Meanwhile, Viktor’s got his own possible romance. He keeps running into a flight attendant, Amelia (Catherine Zeta-Jones), who admits she’s attracted to unavailable men. Viktor is such a sympathetic ear that she asks him to lunch, but before they can do anything, she gets paged by her married boyfriend.
While he waits to see Amelia again, Viktor tries to get a job. The only problem is, since he has no Social Security number or driver’s license, no one will hire him. He even applies at La Perla, but all the shopladies do is laugh. Viktor finally lands a position with a construction firm that’s refurbishing JFK, getting paid under the table. He does so well that he’s able to buy a Hugo Boss suit and charm Amelia over a dinner of canneloni, served by Mulroy, with Enrique as sommelier and Gupta juggling.
Frank continues to smolder. However, there’s really nothing he can do because Viktor won’t break the law and Krakozhia is still embroiled in its civil war. And anyway, he owes Viktor, who translates when a frantic Eastern European man tries to take medicine out of the United States without a permit. Viktor fumbles out that the medicine is for the man’s goat, and Frank gets livid–he pushes Viktor into the copy machine, which spits out images of Viktor’s hand. Gupta finds the copies and distributes them all over JFK. Whether Frank likes it or not, Viktor is the airport’s mascot.
In this epic standoff, something will have to give, and no one can predict how it will turn out. Who will be the winner? And what’s in Viktor’s peanut can?
Amazingly enough, the film was slightly based on a true story. Mehran Kahini Nesseri is an Iranian refugee who lived at Terminal One of the Charles De Gaulle Airport in Paris from 1988 until 2006. He had been expelled from Iran and tried to settle in the United Kingdom, but they wouldn’t take him because he didn’t have papers. Nesseri claimed he was mugged and the papers stolen. France couldn’t put him out of the country because he had entered it legally, but they couldn’t let him leave the airport without proper identification, either, so Terminal One was his home. Airport employees brought him food and newspapers, and Nesseri passed the time writing and studying. He even wrote an autobiography, published in 2004, called The Terminal Man. He was finally hospitalized in 2006 and as of 2008 lives in a Paris shelter. Spielberg paid Nesseri $250,000 for the rights to his story, and in the end used very little of it.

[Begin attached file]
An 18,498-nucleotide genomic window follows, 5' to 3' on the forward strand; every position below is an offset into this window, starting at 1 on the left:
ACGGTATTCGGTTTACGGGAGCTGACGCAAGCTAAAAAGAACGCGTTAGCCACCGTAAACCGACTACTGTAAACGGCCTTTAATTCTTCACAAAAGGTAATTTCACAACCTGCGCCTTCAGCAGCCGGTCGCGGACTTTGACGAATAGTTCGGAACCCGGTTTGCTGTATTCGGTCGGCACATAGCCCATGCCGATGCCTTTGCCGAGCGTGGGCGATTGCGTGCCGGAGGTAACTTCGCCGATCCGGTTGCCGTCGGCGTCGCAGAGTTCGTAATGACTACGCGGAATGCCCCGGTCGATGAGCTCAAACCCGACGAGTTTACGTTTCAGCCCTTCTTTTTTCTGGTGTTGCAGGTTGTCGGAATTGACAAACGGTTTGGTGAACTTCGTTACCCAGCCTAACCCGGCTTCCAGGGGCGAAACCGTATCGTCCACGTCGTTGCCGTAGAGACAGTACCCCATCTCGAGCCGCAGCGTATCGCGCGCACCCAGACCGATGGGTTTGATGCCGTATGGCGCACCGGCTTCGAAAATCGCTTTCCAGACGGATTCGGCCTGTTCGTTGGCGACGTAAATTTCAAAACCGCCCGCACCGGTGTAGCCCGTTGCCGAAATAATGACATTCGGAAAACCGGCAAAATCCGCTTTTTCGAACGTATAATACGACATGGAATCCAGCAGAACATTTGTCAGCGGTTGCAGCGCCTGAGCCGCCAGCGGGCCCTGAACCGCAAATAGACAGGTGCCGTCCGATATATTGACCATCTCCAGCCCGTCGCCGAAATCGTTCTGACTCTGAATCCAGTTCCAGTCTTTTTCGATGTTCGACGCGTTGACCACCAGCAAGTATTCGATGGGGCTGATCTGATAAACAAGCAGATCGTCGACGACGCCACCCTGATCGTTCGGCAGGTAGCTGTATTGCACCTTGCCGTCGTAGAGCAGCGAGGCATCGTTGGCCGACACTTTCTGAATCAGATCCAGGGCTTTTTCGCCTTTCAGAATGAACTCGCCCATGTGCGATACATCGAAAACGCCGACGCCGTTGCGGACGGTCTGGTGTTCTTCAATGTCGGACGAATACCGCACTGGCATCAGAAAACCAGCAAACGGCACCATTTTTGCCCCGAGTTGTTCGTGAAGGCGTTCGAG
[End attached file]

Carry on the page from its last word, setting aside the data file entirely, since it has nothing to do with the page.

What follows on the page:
The Terminal is fun in a subdued way. It almost feels like a redux of Cast Away, only with more food and people. Talking to his friends in the airport was probably more stimulating for Hanks than talking to Wilson, though, and he got to do an accent, albeit one from a non-existent country. Hanks doesn’t seem to be an accent guy, at least not ones from outside America, and it’s a little weird seeing him use one on here. Still, he pulls it off.
When he made The Terminal, director Steven Spielberg was fresh off of Catch Me If You Can, and he felt like going lighter this go-around, bringing back Hanks and John Williams, who had both worked with him previously. Much to Spielberg’s delight, Tom Hanks did plenty of unexpected ad-libbing and brought a lot to the character. The scene where Viktor tries to get comfortable in the airport chairs, for instance, is pure Hanks. John Williams wrote a score that had a lilting, Eastern European feel to it, punctuating Viktor’s constant feeling of limbo.
Spielberg and his group got what they were going for in The Terminal. I’ve lost count of how many times I’ve seen it, but it always does the trick–it’s gentle, satisfying entertainment.
Thanks for reading, all, and have a good one…
The Terminal is available on multi-format Blu-ray from Amazon.